Nearly three dozen doctors, nurses and their supporters gathered outside Allen Hospital in the pouring rain Thursday and pleaded with the state to shore up its psychiatric ward’s future.
Armed with posters and a megaphone, the crowd said the 30 psychiatric beds that NewYork-Presbyterian health care network plans to close are a critical lifeline for mentally ill residents of northern Manhattan.
“My patients need this resource. They benefit from this resource,” said Dr. Beth Barron, a physician at Allen Hospital. “It would be an absolute tragedy to lose this resource.”
If the state approves its plan, Presbyterian has said it would open new outpatient psychiatric offices in Inwood. But without concrete plans for these services, Allen Hospital staffers said that local residents, including those on the verge of suicide, could be left in a limbo.
“The people’s interests are not being addressed,” said Raelynn Price, a registered nurse at Allen Hospital.
A state Department of Health representative said the agency is still reviewing an application Presbyterian filed in December to spend $69 million converting Allen Hospital’s psychiatric ward into space for prenatal care and spinal surgery.
A spokeswoman for Presbyterian said the network believes it can work with elected officials and the community to prepare for what it believes will be a positive transition.
“The proposed changes to our behavioral health inpatient unit at NewYork-Presbyterian Allen Hospital would allow us to centralize and strengthen care across NewYork-Presbyterian facilities,” the network said in a statement. “We will continue to work with our local community, including social service providers, on these important issues.”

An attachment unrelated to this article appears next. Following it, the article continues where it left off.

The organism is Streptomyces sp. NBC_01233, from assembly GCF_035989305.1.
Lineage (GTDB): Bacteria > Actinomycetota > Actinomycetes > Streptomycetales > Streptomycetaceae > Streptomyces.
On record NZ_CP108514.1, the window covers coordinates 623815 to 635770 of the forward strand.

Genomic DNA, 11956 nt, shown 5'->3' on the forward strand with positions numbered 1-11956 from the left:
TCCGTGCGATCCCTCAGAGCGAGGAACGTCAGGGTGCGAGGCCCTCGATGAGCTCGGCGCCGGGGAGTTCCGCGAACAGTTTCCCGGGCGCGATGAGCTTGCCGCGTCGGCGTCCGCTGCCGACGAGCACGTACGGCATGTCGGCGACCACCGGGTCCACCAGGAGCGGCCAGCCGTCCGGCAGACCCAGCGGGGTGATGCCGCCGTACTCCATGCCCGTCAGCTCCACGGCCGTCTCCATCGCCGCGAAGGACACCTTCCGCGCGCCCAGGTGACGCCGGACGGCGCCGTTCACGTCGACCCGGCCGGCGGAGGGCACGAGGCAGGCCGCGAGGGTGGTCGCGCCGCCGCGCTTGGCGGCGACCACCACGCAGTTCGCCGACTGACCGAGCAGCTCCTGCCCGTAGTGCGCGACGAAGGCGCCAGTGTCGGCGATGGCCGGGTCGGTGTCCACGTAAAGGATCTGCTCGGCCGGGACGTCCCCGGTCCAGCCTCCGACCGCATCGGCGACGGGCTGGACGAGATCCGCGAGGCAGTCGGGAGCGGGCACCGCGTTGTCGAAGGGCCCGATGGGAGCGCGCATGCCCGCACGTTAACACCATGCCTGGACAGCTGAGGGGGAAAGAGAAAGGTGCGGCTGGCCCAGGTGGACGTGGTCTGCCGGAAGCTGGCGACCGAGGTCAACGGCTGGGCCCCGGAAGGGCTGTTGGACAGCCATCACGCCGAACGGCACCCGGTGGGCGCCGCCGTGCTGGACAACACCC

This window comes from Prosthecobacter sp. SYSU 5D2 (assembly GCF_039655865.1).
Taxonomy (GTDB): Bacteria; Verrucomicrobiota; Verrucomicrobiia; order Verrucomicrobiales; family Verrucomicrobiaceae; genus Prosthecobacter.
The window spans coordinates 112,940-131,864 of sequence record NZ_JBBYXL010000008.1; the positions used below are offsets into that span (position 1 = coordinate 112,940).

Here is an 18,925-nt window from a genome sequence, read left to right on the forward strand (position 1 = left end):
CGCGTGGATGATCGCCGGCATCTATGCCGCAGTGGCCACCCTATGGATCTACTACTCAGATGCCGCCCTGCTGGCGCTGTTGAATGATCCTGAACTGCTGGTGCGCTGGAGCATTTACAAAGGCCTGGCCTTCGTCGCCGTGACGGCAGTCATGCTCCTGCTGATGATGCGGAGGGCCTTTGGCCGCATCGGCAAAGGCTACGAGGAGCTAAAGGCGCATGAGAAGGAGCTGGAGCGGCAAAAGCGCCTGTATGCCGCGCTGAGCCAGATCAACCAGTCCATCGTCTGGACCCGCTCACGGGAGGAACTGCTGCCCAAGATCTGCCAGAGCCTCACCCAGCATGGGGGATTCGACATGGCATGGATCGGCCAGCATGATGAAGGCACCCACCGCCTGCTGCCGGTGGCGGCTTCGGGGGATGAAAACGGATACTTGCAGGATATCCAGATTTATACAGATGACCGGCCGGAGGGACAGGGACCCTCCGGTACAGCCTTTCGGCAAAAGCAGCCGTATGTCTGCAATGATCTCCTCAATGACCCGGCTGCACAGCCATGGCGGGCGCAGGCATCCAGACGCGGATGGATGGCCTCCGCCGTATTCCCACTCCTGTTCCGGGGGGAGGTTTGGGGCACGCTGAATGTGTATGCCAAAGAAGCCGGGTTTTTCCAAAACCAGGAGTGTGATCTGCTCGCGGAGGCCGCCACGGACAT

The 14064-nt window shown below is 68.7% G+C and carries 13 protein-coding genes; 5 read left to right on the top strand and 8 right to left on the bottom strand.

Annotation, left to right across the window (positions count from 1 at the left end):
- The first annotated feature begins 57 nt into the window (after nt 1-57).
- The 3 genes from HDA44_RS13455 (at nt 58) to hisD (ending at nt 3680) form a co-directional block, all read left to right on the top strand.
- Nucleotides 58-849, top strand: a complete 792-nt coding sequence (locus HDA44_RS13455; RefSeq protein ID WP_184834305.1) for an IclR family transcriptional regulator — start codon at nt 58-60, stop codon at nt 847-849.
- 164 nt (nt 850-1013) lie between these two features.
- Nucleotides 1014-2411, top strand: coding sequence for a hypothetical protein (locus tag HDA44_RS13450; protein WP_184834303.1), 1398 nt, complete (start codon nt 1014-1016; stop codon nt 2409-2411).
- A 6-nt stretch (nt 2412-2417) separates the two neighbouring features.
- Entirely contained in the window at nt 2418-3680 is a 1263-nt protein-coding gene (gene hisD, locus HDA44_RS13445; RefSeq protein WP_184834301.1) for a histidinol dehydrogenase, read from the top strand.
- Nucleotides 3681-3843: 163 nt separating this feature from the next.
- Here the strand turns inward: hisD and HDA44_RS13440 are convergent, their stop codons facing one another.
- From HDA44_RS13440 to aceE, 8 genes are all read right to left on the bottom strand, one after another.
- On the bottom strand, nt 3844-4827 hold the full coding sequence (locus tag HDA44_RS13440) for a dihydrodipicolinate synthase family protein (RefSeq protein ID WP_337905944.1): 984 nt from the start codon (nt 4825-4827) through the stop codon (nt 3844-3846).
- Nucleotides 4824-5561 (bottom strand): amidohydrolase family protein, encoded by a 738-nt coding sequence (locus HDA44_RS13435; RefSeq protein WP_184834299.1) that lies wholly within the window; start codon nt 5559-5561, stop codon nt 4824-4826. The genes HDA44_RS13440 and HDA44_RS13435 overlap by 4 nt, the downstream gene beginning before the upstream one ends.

There is no reason to change the current model in Inwood, according to Matt Kudish, the executive director of the New York City branch of National Alliance on Mental Illness.
Citywide, there are not enough psychiatric beds in hospitals to meet demand, according to mental health advocates. Assuming there are opening beds at Columbia University Medical Center, the next closest inpatient psychiatric center, patients and their families may be too overwhelmed to make the nearly three-mile trek from Inwood, Kudish said.
“They don’t have to travel to get the help they need, and their families don’t have to travel to support them,” Kudish said.
The Inwood community has spent months fighting the proposed closure. The local community board voted 34-0 to draft a resolution opposing Presbyterian’s plan. U.S. Rep. Adriano Espaillat and several other elected officials sent a letter to Steven Corwin, Presbyterian’s president, urging him to reconsider the conversion.
There are some signs the protesting has paid off, according to Anthony Ciampa, the vice president of the New York State Nurses Association, which helped coordinate Thursday’s rally. Ciampa said Allen Hospital administrators have pushed back the planned closure from this summer to 2019.
“We will not give up,” Ciampa said. “There is a lot we can do.”